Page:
IP Chat Channel – Trademarks/Internet/Copyright
Webinars are listed in chronological order with the most recent at the top of the page.
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Blockchain: What IP Lawyers Need to KnowWebinar Date: 08/23/2016
Will blockchain technology soon leap beyond its initial success in the currency Bitcoin to disrupt many industries and the legal profession itself? That remains to be seen. But companies and clients are curious about blockchain’s potential, regardless of its timetable or ultimate impact, and IP lawyers can benefit from a better understanding of the distributed ledger technology and its implications.
Our panelists include a legal pioneer who is the former General Counsel of the Bitcoin Foundation, the executive vice president of IP at a technology company specializing in digital watermarking who has questions about blockchain, and a patent litigator. After a brief introduction to the technology itself, they will discuss:
- New Applications: Which industries beyond finance will embrace new blockchain applications – 3D printing and digital rights management, logistics and supply chain management, energy grid management, capital markets trading, real property transfers?
- Smart Contracts: These are contracts written in source code, recorded on a blockchain and then automatically performed and enforced without the involvement of contracting parties or central authorities. Will smart contracts enter the mainstream? Do they challenge the basic principles of contract law, contract interpretation and the application of equitable principles
- Security: What is the focus of the debate about blockchain security?
The IP landscape of blockchain — Open source or proprietary?: Many founders of Bitcoin embrace open-source models, but at least one pioneer is reported to have recently filed patent applications on the building blocks of blockchain. Other companies are quickly trying to amass patent portfolios around blockchain applications. But questions about patent eligibility and obviousness loom. Are many blockchain patents and applications little more than the computerized and non-novel application of an “abstract idea”?
Paul Keller, Norton Rose Fulbright
Joel Meyer, Digimarc Corporation
Patrick Murck, Pillsbury Winthrop Shaw Pittman, LLP
Open Source Due Diligence in M&AWebinar Date: 08/04/2016
Open source software (OSS) can shorten product development cycles and is likely something you use every day. OSS, however, is not free, and compliance with open source software may be in terms of a patent or copyright license instead of a monetary payment. In fact, OSS costs in an acquisition or merger can impact the valuation of the target, delay, or even scuttle the deal.
This webinar will focus on exploring OSS issues during due diligence. This includes examining how OSS was used by the target of the acquisition and whether such use aligns with the acquirer’s business model. The discussion will include:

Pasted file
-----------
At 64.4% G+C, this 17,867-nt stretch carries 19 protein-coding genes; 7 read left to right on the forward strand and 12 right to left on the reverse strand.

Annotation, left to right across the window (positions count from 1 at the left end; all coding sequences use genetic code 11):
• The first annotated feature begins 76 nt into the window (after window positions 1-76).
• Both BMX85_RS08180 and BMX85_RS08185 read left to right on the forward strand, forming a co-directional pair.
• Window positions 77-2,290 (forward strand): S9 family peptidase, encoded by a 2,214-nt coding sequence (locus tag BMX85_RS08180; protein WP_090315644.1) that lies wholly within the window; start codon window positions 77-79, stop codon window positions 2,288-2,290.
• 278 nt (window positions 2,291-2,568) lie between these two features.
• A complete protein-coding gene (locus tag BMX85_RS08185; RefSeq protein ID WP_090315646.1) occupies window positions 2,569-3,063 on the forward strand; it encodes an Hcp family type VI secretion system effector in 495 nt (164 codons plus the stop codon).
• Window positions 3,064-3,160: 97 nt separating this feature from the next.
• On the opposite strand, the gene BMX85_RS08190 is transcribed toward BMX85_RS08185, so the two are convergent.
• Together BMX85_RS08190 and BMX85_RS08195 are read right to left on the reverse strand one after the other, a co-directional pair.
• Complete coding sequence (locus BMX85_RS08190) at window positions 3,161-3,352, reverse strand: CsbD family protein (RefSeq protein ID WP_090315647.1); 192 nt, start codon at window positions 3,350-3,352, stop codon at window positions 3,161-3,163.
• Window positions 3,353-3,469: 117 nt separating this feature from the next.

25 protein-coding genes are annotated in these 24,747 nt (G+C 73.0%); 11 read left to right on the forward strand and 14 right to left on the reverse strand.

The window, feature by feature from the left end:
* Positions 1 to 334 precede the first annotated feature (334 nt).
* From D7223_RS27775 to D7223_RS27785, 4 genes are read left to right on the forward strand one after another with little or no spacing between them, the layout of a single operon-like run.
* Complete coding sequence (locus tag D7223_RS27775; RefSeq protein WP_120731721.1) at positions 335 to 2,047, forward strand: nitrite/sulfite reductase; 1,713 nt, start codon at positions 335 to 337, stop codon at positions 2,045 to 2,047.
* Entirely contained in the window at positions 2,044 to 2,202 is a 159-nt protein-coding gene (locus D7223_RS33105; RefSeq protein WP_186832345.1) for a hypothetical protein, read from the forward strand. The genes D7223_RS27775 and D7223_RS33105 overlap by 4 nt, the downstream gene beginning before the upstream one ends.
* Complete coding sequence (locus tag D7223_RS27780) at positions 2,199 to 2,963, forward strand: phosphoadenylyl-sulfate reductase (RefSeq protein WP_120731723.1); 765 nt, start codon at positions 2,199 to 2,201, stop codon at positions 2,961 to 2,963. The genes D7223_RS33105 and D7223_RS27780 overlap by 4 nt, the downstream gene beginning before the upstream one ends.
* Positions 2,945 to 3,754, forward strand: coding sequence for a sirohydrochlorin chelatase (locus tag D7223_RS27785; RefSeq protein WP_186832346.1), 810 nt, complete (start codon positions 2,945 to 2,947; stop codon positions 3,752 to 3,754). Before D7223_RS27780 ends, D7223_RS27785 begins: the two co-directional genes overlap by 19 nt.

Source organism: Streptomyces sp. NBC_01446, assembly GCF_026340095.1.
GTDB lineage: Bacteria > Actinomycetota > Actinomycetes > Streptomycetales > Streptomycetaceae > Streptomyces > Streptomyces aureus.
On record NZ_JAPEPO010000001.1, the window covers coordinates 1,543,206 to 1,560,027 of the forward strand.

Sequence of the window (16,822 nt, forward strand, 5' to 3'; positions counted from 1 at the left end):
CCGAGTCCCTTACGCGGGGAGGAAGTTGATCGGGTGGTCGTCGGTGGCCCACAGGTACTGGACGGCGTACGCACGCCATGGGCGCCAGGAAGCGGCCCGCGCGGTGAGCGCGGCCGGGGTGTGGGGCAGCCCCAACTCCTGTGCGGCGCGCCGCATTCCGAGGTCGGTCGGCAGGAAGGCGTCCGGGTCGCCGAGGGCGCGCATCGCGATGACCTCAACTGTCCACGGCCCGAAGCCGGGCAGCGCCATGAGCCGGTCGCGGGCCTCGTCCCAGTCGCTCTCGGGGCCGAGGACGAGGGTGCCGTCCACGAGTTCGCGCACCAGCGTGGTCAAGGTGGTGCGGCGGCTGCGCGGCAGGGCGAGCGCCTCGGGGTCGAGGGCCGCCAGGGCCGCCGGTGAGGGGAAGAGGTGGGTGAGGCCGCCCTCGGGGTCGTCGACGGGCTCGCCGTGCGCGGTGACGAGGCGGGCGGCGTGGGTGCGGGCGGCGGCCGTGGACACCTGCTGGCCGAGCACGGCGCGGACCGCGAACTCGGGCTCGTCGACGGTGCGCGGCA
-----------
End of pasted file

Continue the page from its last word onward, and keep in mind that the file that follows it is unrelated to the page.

- Exploring how an acquisition target uses the open source;
- Determining possible impacts on a target’s intellectual property both in terms of copyright and patents;
- Determining possible impacts on the acquirer’s intellectual property; and
- Possible ways to mitigate open source use of the target when such use does not align with the acquirer’s business model.
The moderator and panelists are experts in OSS at major technology companies.
Moderator: Joseph D’Angelo, EMC Corporation
Victor Huang, eBay
Hanna Kim, Microsoft Corp.
Karla Padilla, Qualcomm, Inc.
Internet of Things: Standards, Licensing, or Litigation?Webinar Date: 06/16/2016
Sale prices for patents are way down from a few years ago, but that hasn’t stopped sellers from putting patents on the market. Companies that are discouraged by their own licensing or litigation prospects are trying to find buyers who want those patents for reasons of their own. This webinar will focus on the legal and strategic considerations in readying a patent portfolio for sale. The patent market is much more liquid than it was ten years ago, yet experts say that many patent sellers still come to the table unprepared to answer important questions. Our panel features an in-house counsel at a major buyer of patents, and lawyers at two top IP strategy firms. They will discuss important aspects of readying a patent portfolio for sale, including:
- Chain of title issues;
- Patent and invention assignment language;
- Inventorship; and
- Terminal disclaimers.
They also will discuss strategy issues about the inclusion of non-U.S. patents, the optimal size of a portfolio, the use of brokers, and bilateral licenses to the seller from the buyer.
Kenneth Korea, Samsung Eletronics
Philip Pedigo, Intel Corp.
Stephanie Sharron, Morrison & Foerster, LLP
Nuts & Bolts of Registering Copyright on SoftwareWebinar Date: 05/12/2016
Our panel on May 12 will take a practical “how-to” approach on decisions companies face if they want to run a rigorous software copyright registration program. Software is protected under copyright law as a “literary work.” Software developers need to decide whether they want to copyright every revision of a program or just major releases. IP lawyers need to sort out issues involving work by coding contractors, how much and what to redact in submissions to the Copyright Office, and how to involve the software engineers who are a necessary part of the process.
J. Scott Evans, Adobe
Kate Spelman, Lane Powel
Karen Williams, SAP
Copyright on Software: What's Covered and What's NotWebinar Date: 05/11/2016